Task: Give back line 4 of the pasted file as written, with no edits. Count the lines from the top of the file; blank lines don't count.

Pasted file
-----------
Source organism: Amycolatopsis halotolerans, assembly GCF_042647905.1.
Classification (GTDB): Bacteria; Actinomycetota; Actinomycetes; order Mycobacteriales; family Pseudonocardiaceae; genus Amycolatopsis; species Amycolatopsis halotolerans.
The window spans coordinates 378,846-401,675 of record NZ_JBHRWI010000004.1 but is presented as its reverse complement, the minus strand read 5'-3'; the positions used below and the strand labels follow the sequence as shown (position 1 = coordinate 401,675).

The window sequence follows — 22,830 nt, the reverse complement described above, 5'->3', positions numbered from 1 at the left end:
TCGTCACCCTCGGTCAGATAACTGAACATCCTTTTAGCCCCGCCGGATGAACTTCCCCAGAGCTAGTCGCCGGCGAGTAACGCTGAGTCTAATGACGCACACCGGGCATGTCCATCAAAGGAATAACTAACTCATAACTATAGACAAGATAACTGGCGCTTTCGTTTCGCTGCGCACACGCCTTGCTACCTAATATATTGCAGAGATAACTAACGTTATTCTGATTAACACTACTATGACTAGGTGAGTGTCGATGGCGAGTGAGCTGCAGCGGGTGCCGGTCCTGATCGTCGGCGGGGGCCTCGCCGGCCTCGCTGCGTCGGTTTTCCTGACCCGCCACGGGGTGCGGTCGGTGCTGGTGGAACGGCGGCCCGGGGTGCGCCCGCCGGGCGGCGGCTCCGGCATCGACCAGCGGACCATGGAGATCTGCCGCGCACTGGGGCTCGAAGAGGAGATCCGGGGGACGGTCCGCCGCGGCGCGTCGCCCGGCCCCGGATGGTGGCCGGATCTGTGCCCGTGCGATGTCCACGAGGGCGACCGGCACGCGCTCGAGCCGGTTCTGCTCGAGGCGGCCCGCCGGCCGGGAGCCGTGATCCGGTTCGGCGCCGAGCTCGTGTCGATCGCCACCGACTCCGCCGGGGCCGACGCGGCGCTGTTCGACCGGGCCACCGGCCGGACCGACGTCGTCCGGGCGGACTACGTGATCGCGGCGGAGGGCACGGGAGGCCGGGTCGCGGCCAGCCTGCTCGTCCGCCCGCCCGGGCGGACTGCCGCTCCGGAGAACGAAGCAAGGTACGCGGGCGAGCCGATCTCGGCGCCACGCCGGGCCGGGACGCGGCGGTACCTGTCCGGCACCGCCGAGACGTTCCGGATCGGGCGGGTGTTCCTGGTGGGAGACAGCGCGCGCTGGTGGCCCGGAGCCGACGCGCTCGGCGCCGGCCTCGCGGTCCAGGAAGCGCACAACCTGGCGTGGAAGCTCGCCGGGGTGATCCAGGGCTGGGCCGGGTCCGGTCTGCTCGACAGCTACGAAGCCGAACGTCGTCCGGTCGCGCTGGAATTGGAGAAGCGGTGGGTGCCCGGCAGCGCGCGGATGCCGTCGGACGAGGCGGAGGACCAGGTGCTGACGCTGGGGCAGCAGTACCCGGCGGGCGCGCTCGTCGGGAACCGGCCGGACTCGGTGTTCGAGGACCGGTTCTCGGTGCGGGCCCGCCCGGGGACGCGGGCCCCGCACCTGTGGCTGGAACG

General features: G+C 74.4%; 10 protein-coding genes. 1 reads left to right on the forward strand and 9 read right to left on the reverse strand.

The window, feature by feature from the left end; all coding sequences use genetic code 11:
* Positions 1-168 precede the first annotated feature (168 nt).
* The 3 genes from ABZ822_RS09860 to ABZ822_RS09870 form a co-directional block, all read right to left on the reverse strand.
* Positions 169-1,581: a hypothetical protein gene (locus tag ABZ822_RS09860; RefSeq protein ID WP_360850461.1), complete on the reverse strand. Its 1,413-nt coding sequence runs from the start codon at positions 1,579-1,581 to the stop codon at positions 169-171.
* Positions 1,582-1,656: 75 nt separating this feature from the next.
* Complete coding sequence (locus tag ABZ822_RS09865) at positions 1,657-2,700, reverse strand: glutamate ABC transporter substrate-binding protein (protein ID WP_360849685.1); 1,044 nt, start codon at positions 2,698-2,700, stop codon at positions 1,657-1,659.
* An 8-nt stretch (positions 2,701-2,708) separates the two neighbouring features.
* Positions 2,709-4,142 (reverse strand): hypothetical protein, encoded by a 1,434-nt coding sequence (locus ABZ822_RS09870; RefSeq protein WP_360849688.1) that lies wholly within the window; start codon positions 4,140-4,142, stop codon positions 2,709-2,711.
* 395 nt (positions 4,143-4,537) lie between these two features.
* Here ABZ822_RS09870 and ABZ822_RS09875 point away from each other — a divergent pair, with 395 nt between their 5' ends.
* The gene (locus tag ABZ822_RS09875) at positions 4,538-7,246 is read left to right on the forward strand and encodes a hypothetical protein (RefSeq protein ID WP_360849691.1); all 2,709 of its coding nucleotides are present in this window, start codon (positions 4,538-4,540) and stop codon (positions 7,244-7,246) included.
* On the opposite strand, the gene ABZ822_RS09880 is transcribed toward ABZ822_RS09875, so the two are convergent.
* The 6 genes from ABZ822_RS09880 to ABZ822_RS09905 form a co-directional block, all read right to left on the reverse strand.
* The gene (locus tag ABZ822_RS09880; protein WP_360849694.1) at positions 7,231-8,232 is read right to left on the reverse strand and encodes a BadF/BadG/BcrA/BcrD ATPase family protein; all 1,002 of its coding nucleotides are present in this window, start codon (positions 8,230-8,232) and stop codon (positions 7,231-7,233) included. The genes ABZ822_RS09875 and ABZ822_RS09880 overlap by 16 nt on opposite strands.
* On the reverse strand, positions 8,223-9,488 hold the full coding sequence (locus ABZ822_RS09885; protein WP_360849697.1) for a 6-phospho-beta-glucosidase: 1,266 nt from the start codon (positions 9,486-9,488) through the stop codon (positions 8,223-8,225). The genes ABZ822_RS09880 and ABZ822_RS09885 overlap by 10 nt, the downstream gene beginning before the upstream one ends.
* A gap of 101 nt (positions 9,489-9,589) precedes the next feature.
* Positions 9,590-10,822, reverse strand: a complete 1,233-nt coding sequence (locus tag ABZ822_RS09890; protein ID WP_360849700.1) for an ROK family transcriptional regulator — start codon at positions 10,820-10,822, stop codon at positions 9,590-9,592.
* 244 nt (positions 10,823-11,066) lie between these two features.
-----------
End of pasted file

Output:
The window sequence follows — 22,830 nt, the reverse complement described above, 5'->3', positions numbered from 1 at the left end: